Smart Working for people doing hands-on, site-specific and highly secure work

How does Smart Working apply to people who do hands-on, site-specific, directly customer-facing (as in health work) or highly secure work? Andy Lake, author of Beyond Hybrid Working, explains how everyone can benefit from greater flexibility at work.

flexible working nhs employee

 

Smart working guru Andy Lake’s new book Beyond Hybrid Working is just out. In this extract, Andy, editor of Flexibility.co.uk and one of the WMPeople.co.uk Top Employer Awards judges, outlines how to make all jobs flexible or smart.

The focus of attention in recent commentary on working flexibly has fallen on people whose work can be done as well, if not better, away from the traditional workplace – primarily knowledge workers. In most countries, these are less than 50% of the total workforce. So, we have to ask, ‘What about the workers?’

This has become a significant issue, with the potential to create a divide in an organisation’s workforce. The question of equity, a balance of fairness, is something I hear often when speaking with people involved in delivering Smart Working. In some cases, they are reporting growing resentment towards people who not only have the ‘privilege’ of working from home, but also are in receipt of shiny new technology and some allowances to boot.

So, how does Smart Working apply to people who do hands-on, site-specific, directly customer-facing (as in health work) or highly secure work? Is it relevant to them at all? Or as a director at a company in charge of hands-on production work told me: ‘Smart Working doesn’t apply to people in my part of the company’.

Here are a number of ways to address the issues and avoid having a divided workforce:

1) Time-based flexibilities are often possible, if place-based flexibilities are not.
Remembering that choice and control are highly valued by employees, having more freedom to determine the time of work by flexing their hours may be an option. Often this works better at the team level, so work can be coordinated. Team self-rostering is increasingly practised in the health service, and employees much prefer this to having someone in authority deciding who is doing which shift. And it aligns with people and teams being trusted and taking more responsibility for their work and the services they deliver.

People who travel long distances for construction work have been shown to favour a compressed working week, to reduce the time spent away from home. There are various other approaches to a 4-day week.

2) Creating digital equality can improve both the efficiency of work and open up new career pathways and skills development opportunities, which are highly valued.

I’m sometimes taken aback by the stark digital divide that can exist between people in knowledge-based roles and people in hands-on roles in the same organisation. Having seamless end-to-end digital flows for systems, data and communication across all activities in the organisation is necessary to have a single working culture of Smart Working.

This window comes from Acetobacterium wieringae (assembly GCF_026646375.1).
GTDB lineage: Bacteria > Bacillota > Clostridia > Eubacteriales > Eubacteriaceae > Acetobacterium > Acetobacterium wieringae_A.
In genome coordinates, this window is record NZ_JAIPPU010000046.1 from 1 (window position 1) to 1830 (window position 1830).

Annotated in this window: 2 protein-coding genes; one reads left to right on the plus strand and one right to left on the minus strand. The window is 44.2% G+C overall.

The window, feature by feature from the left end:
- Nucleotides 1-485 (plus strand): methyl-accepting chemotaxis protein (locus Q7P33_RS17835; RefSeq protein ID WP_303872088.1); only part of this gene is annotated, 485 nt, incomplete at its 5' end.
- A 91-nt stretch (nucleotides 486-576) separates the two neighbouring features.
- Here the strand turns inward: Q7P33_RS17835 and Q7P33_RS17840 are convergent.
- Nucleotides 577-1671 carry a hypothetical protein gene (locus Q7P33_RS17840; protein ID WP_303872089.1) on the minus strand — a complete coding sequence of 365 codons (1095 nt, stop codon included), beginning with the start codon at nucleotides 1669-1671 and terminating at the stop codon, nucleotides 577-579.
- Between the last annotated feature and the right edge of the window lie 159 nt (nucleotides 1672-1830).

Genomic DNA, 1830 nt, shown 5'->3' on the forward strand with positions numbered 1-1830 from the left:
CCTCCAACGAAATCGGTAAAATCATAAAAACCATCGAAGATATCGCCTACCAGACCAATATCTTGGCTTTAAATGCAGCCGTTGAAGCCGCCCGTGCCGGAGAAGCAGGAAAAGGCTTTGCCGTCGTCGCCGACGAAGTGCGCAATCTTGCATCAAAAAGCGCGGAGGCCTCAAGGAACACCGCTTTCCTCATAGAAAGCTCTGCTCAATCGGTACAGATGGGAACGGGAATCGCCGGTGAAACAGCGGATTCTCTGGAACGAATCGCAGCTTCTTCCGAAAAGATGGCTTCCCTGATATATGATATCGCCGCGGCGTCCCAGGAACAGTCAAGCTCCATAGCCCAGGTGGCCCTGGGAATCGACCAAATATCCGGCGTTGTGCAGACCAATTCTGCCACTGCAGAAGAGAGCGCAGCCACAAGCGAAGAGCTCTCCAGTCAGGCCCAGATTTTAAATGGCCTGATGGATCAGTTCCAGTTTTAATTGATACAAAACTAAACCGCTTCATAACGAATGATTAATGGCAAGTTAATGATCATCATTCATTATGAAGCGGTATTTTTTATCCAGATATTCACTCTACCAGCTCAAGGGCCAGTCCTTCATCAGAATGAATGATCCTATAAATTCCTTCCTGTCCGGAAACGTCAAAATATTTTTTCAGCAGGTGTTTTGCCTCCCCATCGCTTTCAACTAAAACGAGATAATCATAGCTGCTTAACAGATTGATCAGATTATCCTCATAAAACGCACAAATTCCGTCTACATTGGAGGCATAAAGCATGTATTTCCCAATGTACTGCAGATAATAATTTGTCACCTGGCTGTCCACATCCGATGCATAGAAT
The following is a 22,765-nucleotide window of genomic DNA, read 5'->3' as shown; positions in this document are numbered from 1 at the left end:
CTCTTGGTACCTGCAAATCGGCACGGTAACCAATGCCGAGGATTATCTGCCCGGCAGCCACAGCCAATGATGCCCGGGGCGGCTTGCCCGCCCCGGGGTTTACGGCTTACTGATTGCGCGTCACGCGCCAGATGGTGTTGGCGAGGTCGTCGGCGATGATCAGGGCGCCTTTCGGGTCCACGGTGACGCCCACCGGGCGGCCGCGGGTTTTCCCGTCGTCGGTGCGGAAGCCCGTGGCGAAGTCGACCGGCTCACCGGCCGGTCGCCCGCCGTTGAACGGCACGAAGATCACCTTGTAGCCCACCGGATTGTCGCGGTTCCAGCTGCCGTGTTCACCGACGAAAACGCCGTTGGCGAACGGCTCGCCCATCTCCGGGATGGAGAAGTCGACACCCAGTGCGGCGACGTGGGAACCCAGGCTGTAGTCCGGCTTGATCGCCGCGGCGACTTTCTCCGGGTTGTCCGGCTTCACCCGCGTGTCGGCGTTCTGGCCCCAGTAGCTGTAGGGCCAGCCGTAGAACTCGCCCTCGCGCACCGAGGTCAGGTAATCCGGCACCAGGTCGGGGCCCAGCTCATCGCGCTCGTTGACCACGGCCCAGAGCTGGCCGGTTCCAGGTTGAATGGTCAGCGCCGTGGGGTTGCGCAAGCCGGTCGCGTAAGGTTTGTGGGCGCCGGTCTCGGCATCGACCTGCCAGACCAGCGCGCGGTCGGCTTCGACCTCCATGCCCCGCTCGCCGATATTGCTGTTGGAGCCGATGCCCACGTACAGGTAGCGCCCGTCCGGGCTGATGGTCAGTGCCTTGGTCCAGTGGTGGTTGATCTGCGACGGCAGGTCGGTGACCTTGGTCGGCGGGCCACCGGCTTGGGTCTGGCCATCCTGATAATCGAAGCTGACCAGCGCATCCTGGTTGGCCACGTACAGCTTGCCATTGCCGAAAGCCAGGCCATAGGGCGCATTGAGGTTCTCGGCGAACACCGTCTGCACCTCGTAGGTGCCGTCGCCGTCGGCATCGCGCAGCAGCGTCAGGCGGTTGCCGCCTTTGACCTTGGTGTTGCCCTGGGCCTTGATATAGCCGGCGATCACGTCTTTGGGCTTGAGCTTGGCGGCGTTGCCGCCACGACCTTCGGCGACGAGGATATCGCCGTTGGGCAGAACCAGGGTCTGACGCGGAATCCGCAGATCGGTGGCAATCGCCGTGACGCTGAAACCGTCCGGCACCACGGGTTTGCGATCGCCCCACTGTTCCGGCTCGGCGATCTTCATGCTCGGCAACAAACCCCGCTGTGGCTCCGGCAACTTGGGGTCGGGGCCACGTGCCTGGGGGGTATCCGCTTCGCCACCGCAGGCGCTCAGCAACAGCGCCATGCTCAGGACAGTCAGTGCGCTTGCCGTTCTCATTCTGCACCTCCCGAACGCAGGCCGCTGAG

In practical terms, this means improved communication between people on the front line with their team managers, product and project engineers, HR and whoever people need to liaise with. It should eliminate the kinds of things that are regularly complained about, like long walks across sites for simple conversations, time-consuming meetings and/or paper job tickets to specify work, for monitoring work-in-progress and for addressing issues as they arise. This kind of basic digitisation is not new, but often the investment hasn’t been made in the technology and systems to make it
happen.

In terms of fairness, this takes away at least some of the feeling of being left behind compared with their office-based colleagues. Importantly, it also requires some digital skills development, and this has the potential to open up new career development possibilities. The message to go with this is that you don’t have to stay in the same role forever where the opportunities for more flexibility may be limited.

3) It’s when digitisation moves to the next level that we see even more possibilities.

Many of the principles involved in this kind of routine digitisation are carried forward into ‘Industry 4.0’, or the ‘Fourth Industrial Revolution’. There’s a fair amount of hype and a certain degree of controversy about the term, but overall it is a coherent description of a range of changes impacting the ways we work and the nature of work. And these new industrial technologies can add new possibilities for flexibility and new dimensions to Smart Working.